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House members question EPA on ethanol increase

The bipartisan letter, spearheaded by the NMMA, requests pertinent information about the agency’s consumer outreach efforts
Few gasoline stations sell non-ethanol fuel. This one is in Florida.

Few gasoline stations sell non-ethanol fuel. This one is in Florida.

In a letter sent to Environmental Protection Agency administrator Gina McCarthy, 45 members of the House of Representatives questioned the agency about what it has done to protect boat owners and other small-engine equipment consumers from accidentally misfueling with E15 and higher blends of ethanol.

The bipartisan letter, spearheaded by the National Marine Manufacturers Association, requests pertinent information about the agency’s consumer outreach efforts to date and what plans the agency has to better educate consumers in the future.

The letter came in response to increasing ethanol mandates from the EPA — with more E15 expected on the market, more needs to be done to ensure that marine engines are not damaged because of misfueling.

“Congress will continue to seek a permanent solution, but until then it is imperative that EPA take upon itself the responsibility to reduce the likelihood of widespread fueling mistakes associated with E15,” wrote the members of Congress.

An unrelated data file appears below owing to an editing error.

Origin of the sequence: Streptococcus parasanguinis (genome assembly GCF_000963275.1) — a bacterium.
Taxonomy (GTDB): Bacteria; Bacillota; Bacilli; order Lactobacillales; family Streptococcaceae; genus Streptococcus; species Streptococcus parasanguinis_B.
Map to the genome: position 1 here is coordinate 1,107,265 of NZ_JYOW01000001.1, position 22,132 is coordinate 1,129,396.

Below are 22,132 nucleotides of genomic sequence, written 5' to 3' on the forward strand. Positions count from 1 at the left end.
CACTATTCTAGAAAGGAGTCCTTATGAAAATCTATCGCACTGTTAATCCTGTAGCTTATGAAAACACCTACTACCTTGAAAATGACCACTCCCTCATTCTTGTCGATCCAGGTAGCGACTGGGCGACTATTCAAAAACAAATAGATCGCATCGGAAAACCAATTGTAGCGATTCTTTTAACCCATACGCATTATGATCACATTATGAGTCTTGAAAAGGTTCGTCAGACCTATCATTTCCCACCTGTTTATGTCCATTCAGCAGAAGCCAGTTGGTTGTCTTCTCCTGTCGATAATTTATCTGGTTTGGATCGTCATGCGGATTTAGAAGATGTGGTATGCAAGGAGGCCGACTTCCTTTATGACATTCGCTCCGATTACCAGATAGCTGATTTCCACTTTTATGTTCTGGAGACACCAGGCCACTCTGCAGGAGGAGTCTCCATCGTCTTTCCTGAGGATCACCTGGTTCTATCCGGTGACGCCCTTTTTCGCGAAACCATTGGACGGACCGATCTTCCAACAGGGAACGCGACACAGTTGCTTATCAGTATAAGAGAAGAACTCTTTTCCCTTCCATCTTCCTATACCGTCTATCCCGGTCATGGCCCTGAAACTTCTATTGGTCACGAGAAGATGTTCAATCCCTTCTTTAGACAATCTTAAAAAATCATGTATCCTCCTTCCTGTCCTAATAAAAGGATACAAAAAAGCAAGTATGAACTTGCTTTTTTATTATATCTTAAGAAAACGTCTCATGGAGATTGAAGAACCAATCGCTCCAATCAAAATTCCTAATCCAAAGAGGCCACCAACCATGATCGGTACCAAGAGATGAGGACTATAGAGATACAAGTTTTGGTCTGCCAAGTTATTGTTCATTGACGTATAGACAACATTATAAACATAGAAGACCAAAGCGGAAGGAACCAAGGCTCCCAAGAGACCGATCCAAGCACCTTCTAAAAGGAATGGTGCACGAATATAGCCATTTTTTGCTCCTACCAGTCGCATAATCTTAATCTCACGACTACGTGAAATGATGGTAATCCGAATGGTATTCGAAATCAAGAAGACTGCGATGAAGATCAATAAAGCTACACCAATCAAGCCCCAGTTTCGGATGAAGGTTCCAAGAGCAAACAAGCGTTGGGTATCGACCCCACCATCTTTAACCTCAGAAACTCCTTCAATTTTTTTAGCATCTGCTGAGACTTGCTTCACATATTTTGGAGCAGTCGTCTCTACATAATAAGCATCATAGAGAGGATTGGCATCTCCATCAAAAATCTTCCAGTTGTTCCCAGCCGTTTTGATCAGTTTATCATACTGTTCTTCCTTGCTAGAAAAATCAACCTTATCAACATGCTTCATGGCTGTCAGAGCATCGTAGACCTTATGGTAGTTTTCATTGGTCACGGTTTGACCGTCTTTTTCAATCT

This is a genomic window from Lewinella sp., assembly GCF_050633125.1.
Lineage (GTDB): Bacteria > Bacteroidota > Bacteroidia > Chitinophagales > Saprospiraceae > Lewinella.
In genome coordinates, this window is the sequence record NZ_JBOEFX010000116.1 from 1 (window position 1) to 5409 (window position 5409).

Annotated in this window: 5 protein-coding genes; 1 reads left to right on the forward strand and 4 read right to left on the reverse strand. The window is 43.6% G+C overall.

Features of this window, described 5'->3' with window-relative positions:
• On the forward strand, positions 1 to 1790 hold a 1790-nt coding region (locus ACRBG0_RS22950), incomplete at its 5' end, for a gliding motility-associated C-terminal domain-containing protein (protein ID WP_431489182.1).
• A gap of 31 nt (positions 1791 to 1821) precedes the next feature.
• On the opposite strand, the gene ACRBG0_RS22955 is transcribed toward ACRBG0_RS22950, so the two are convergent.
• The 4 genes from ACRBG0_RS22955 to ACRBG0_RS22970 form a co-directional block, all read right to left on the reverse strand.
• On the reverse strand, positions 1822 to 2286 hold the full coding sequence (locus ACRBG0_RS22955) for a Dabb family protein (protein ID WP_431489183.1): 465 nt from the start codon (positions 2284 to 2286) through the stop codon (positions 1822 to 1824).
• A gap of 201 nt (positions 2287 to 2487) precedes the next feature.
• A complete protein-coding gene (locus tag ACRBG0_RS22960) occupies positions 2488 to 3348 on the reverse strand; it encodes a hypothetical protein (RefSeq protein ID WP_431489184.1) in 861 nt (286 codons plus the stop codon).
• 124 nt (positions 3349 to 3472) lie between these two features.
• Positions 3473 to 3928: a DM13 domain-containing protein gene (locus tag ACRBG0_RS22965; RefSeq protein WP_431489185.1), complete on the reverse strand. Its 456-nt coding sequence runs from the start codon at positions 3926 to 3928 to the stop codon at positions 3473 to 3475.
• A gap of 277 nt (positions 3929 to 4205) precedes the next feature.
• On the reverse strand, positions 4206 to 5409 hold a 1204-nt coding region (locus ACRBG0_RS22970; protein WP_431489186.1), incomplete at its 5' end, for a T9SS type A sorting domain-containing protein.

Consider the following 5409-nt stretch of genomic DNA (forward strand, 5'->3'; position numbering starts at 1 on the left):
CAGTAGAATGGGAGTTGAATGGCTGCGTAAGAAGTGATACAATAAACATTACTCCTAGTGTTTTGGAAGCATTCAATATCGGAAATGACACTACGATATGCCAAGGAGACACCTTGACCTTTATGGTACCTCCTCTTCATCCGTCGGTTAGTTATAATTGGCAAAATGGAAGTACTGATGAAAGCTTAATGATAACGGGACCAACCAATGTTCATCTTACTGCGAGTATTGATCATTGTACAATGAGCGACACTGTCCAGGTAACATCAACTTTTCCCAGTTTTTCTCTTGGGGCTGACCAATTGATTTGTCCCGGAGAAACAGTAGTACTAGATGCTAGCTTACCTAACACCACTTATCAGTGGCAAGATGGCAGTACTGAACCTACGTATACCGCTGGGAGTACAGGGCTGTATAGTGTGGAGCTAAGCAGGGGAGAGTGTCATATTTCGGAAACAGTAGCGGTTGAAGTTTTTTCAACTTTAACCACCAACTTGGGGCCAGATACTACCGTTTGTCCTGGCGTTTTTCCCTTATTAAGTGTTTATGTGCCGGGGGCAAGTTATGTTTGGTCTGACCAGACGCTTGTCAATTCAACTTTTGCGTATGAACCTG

A label between the price and octane level at this pump tells consumers the fuel is not blended with ethanol.

A label between the price and octane level at this pump tells consumers the fuel is not blended with ethanol.

The EPA proposed in May raising ethanol levels in the overall fuel supply for 2017. The NMMA is asking industry stakeholders to weigh in during the public comment period, which lasts until July.

“It’s important to voice up as an industry and show that we are concerned about the proposal as it was written, and we’re calling on the EPA to lower volume numbers before they finalize the rule later this year,” Michael Lewan, NMMA grassroots and government relations manager, told Trade Only Today.

Lewan said the group is urging people to use the Boating United website to take quick action via an already prepared letter.

Members of the boating industry should also use the election season as an opportunity to discuss ethanol issues with legislators because they are spending additional time locally to campaign for re-election, Lewan said.

There will be a hearing today before the committee with jurisdiction over the Renewable Fuel Standard — the law that mandates the increase of biofuels in the fuel supply.

Read about the hearing in Thursday’s Trade Only Today and read more about the ethanol issue in the August issue of Soundings Trade Only.

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